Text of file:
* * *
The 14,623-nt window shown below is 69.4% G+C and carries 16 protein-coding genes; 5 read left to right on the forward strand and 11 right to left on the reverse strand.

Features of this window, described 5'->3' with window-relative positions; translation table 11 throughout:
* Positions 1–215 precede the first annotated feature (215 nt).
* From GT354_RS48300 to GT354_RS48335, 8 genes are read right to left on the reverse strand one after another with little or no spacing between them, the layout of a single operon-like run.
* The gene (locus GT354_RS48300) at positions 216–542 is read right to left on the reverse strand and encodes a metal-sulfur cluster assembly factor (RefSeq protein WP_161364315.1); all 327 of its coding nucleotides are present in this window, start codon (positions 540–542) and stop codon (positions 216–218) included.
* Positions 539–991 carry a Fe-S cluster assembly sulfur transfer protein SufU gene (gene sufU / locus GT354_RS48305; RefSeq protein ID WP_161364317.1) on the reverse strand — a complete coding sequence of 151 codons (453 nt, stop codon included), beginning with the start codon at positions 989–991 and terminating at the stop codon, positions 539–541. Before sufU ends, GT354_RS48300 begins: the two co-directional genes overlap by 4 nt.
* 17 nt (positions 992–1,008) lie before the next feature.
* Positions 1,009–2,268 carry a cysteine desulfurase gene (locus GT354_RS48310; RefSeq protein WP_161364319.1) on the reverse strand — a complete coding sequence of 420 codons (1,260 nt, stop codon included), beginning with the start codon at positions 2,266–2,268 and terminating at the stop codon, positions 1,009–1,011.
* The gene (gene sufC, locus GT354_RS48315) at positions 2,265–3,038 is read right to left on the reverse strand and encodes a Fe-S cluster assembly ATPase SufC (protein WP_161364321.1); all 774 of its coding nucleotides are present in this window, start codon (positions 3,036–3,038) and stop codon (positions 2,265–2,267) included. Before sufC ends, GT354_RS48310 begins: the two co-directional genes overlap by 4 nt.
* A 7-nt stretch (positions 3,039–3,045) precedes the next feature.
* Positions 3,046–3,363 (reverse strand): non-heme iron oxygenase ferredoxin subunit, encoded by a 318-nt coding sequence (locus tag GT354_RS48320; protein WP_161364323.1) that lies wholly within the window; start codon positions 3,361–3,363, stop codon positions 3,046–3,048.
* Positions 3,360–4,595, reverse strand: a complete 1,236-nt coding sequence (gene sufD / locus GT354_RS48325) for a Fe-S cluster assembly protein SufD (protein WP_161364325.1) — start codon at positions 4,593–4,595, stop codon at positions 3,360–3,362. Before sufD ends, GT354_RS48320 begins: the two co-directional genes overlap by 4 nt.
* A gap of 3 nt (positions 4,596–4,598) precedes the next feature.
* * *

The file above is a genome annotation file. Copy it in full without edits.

The 14,623-nt window shown below is 69.4% G+C and carries 16 protein-coding genes; 5 read left to right on the forward strand and 11 right to left on the reverse strand.

Features of this window, described 5'->3' with window-relative positions; translation table 11 throughout:
* Positions 1–215 precede the first annotated feature (215 nt).
* From GT354_RS48300 to GT354_RS48335, 8 genes are read right to left on the reverse strand one after another with little or no spacing between them, the layout of a single operon-like run.
* The gene (locus GT354_RS48300) at positions 216–542 is read right to left on the reverse strand and encodes a metal-sulfur cluster assembly factor (RefSeq protein WP_161364315.1); all 327 of its coding nucleotides are present in this window, start codon (positions 540–542) and stop codon (positions 216–218) included.
* Positions 539–991 carry a Fe-S cluster assembly sulfur transfer protein SufU gene (gene sufU / locus GT354_RS48305; RefSeq protein ID WP_161364317.1) on the reverse strand — a complete coding sequence of 151 codons (453 nt, stop codon included), beginning with the start codon at positions 989–991 and terminating at the stop codon, positions 539–541. Before sufU ends, GT354_RS48300 begins: the two co-directional genes overlap by 4 nt.
* 17 nt (positions 992–1,008) lie before the next feature.
* Positions 1,009–2,268 carry a cysteine desulfurase gene (locus GT354_RS48310; RefSeq protein WP_161364319.1) on the reverse strand — a complete coding sequence of 420 codons (1,260 nt, stop codon included), beginning with the start codon at positions 2,266–2,268 and terminating at the stop codon, positions 1,009–1,011.
* The gene (gene sufC, locus GT354_RS48315) at positions 2,265–3,038 is read right to left on the reverse strand and encodes a Fe-S cluster assembly ATPase SufC (protein WP_161364321.1); all 774 of its coding nucleotides are present in this window, start codon (positions 3,036–3,038) and stop codon (positions 2,265–2,267) included. Before sufC ends, GT354_RS48310 begins: the two co-directional genes overlap by 4 nt.
* A 7-nt stretch (positions 3,039–3,045) precedes the next feature.
* Positions 3,046–3,363 (reverse strand): non-heme iron oxygenase ferredoxin subunit, encoded by a 318-nt coding sequence (locus tag GT354_RS48320; protein WP_161364323.1) that lies wholly within the window; start codon positions 3,361–3,363, stop codon positions 3,046–3,048.
* Positions 3,360–4,595, reverse strand: a complete 1,236-nt coding sequence (gene sufD / locus GT354_RS48325) for a Fe-S cluster assembly protein SufD (protein WP_161364325.1) — start codon at positions 4,593–4,595, stop codon at positions 3,360–3,362. Before sufD ends, GT354_RS48320 begins: the two co-directional genes overlap by 4 nt.
* A gap of 3 nt (positions 4,596–4,598) precedes the next feature.